Posted by: DCox | March 9, 2009

Living with Mystery

Are we committing (metaphorical) suicide if we don’t learn to be our true selves? That may be overstating the question, but it does remind me that living out of the true self is juxtaposed against not having a sense of the fullness of life with its joy and suffering. It takes courage to be who we really are.

Sometimes our hiding from others has been so successful that we can no long even find ourselves when we want to. We feel submerged, heavy, immovable, stuck forever in the mud of our own making. I think of the patterns of air that circulate around a plane’s wings, lifting even the deadliest, heaviest part of us up and away, off the ground. Blake [William Blake 1757 – 1827; English Poet] must have believed that every human being has access to these metaphorical aerodynamics; he drew figures depicting the dramas of human existence, people flying, falling, coming to earth or spiraling upward. He thought of the artist as a whole man or woman, someone with utter faith in the conversation, alert to the forces that stream around us. To waken this inner artist, we must assume a certain shape that puts us in conversation with the elements; we must cultivate a kind of faith in the moving energies around us and the way they come to our aid, give us lift, no matter our circumstances or difficulties.

    sun-and-moonIf the Sun and Moon should doubt,
    They’d immediately go out.

Blake said, sure of the brilliant and reflective nature of faith. Not that any life is free from doubt, especially when it come to our work and the places we work. Many’s the time we gaze into the mirror in the course of a long work life and see our own faces shaded and eclipsed by a complete loss of connection with our striving. The eyes dimmed, the professional smile false and forced. We pick up the phone and make the call, though we have nothing to say.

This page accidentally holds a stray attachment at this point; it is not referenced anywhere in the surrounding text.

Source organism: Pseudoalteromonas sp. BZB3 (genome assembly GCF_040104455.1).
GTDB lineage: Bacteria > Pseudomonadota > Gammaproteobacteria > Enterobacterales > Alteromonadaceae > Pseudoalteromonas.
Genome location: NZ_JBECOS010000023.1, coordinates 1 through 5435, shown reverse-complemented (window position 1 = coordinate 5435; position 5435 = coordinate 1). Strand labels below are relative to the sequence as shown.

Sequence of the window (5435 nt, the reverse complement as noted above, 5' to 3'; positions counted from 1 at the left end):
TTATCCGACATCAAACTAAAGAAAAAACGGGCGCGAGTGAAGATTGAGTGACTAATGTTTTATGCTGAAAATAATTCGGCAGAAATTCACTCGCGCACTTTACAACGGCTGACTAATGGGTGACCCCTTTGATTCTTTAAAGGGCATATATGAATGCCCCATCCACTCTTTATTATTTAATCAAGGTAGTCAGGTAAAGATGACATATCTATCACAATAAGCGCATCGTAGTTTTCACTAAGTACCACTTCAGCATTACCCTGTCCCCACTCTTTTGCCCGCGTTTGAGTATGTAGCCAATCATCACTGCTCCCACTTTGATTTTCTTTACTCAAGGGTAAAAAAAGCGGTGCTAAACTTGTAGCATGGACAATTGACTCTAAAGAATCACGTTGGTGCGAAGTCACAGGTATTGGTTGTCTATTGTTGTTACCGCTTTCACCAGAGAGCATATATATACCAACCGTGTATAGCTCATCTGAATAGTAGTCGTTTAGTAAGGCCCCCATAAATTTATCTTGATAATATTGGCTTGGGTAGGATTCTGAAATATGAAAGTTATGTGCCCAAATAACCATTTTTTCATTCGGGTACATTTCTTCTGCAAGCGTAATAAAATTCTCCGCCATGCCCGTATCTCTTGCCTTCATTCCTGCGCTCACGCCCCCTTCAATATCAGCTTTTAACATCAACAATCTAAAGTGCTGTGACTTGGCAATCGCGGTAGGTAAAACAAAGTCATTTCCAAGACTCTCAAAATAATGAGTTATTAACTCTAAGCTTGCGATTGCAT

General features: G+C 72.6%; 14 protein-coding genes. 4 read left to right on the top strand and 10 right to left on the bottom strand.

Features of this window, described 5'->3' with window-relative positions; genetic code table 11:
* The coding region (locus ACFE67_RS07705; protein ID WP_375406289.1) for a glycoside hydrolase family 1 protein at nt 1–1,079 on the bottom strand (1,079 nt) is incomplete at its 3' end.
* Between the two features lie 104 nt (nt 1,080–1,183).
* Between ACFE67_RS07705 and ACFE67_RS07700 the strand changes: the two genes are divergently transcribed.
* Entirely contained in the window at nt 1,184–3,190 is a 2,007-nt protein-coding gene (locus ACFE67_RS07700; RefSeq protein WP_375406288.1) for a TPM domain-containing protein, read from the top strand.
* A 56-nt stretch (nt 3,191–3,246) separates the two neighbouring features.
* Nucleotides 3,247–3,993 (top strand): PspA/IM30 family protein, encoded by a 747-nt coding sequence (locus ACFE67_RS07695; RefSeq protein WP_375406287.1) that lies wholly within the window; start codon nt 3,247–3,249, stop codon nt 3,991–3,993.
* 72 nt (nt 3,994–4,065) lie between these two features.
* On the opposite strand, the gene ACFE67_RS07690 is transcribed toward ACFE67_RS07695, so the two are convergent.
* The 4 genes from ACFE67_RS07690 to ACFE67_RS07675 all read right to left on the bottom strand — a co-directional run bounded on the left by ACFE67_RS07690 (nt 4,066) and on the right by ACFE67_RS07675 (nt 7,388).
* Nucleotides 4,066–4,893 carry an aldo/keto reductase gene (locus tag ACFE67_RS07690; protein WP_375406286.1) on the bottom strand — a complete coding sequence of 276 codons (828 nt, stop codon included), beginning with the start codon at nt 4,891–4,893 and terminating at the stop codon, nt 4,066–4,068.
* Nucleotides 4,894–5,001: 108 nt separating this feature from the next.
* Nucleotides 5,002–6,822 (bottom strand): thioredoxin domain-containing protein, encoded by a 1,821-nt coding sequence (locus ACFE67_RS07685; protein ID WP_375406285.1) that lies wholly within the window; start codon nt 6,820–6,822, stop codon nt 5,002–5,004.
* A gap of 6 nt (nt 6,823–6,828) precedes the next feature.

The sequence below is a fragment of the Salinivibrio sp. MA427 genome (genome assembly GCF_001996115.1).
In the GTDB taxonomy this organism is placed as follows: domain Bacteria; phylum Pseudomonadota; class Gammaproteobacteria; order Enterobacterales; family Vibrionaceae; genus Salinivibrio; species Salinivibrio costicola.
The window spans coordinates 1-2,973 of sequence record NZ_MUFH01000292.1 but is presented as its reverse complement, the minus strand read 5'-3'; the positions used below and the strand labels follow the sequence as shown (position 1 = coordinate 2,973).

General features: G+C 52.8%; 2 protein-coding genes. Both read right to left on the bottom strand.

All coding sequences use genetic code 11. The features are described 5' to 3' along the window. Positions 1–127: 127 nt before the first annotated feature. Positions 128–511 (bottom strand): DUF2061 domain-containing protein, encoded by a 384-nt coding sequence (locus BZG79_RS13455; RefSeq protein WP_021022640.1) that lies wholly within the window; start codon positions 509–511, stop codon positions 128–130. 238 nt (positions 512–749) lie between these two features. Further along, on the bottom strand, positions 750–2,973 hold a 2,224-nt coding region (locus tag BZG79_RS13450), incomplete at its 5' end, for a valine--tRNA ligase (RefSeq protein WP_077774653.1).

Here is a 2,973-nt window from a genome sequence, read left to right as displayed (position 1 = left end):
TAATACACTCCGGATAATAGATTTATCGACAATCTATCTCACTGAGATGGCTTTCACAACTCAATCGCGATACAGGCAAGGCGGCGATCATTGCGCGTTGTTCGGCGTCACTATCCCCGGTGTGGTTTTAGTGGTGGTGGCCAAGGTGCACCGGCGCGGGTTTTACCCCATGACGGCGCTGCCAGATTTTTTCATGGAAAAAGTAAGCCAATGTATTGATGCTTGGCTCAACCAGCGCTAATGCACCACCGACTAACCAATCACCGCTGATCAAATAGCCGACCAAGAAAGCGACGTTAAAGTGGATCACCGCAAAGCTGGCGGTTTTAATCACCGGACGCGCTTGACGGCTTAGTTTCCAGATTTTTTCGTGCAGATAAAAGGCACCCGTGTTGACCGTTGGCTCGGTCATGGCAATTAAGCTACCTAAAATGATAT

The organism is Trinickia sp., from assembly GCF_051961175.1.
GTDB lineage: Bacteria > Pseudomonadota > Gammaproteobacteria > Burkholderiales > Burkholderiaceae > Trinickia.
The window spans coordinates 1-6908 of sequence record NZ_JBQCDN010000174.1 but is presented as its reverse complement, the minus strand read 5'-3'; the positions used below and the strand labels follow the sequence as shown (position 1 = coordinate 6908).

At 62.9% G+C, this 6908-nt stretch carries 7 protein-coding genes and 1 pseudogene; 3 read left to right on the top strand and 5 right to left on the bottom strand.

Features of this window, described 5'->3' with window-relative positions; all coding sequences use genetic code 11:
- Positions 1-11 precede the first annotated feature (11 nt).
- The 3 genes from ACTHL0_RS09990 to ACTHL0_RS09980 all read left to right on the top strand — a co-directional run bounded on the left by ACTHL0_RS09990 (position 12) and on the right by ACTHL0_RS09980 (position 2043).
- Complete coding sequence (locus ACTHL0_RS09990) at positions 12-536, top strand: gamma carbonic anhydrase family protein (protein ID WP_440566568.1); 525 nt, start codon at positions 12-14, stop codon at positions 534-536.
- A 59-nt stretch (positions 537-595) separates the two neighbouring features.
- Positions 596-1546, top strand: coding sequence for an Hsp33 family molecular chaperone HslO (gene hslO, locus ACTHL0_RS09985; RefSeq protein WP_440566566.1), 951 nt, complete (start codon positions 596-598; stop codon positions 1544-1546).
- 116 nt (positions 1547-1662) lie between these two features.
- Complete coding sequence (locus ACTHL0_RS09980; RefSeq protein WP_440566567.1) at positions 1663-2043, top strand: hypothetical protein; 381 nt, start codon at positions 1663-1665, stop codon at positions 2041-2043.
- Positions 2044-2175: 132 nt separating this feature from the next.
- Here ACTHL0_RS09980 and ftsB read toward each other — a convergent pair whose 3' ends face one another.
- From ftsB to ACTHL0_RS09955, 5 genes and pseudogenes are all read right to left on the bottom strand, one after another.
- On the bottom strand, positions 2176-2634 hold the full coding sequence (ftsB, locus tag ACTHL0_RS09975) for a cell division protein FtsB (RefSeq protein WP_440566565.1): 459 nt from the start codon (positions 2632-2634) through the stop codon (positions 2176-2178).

Whatever doubt we have, Blake asks us to put that doubt in conversation with grander, more eternal, more essential parts of ourselves. Underneath the face, underneath the surface professionalism, underneath the brief obituary in the paper, there are forces grander than any individual human life at play. To lose contact with these forces is to lose a real sense of living, and especially of living a life we can call our own. Suicide, literal or metaphorical, is the loss of conversation with these forces. Any life, and any life’s work, is a hidden journey, a secret code, deciphered in fits and starts. The details only given truth by the whole, and the whole dependent on the detail. — Crossing the Unknown Sea by David Whyte

mysteryConversation with grander, more eternal, more essential parts of ourselves. It’s easy to become so busy that we don’t join the conversation – although it may be going on without our permission or awareness. Solitude is a gift and provides the space to reflect, converse with your own heart, and converse with mentors throughout history through the words, music, and paintings they’ve left behind. Solitude allows us to grow our comfort level with the mystery we find in our lives. Mystery is a hard thing, especially when we want clarity in the midst of calamity.

It’s never too late to be what you might have been. – E.E. Cummings (1894 – 1964; American Poet)

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